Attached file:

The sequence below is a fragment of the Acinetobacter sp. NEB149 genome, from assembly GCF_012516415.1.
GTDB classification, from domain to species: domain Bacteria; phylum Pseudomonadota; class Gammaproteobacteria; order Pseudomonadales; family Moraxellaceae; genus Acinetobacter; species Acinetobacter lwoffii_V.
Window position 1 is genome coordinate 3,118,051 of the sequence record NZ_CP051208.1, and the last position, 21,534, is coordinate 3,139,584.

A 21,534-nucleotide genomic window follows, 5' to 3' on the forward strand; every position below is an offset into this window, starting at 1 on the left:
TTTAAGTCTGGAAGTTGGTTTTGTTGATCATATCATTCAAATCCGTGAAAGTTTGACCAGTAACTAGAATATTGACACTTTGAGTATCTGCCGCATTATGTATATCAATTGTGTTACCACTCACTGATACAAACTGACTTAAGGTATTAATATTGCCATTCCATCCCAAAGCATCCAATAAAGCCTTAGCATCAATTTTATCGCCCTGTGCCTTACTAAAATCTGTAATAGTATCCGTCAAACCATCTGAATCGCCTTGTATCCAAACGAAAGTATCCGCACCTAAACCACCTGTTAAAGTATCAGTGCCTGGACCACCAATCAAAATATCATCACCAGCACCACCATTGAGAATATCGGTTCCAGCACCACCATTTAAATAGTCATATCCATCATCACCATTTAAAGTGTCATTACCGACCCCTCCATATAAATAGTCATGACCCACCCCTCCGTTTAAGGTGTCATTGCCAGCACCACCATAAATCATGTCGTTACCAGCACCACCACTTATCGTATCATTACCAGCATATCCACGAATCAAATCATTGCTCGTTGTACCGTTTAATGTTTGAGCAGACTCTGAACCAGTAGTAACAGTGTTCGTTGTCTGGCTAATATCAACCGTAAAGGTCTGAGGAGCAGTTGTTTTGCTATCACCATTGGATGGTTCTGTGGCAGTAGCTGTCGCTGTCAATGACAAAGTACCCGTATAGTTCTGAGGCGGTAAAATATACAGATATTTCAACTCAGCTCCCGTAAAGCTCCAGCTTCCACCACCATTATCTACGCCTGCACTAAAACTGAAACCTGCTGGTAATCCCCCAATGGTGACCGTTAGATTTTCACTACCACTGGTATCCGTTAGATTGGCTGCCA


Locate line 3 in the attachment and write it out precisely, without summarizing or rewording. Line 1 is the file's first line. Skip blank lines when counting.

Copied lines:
Window position 1 is genome coordinate 3,118,051 of the sequence record NZ_CP051208.1, and the last position, 21,534, is coordinate 3,139,584.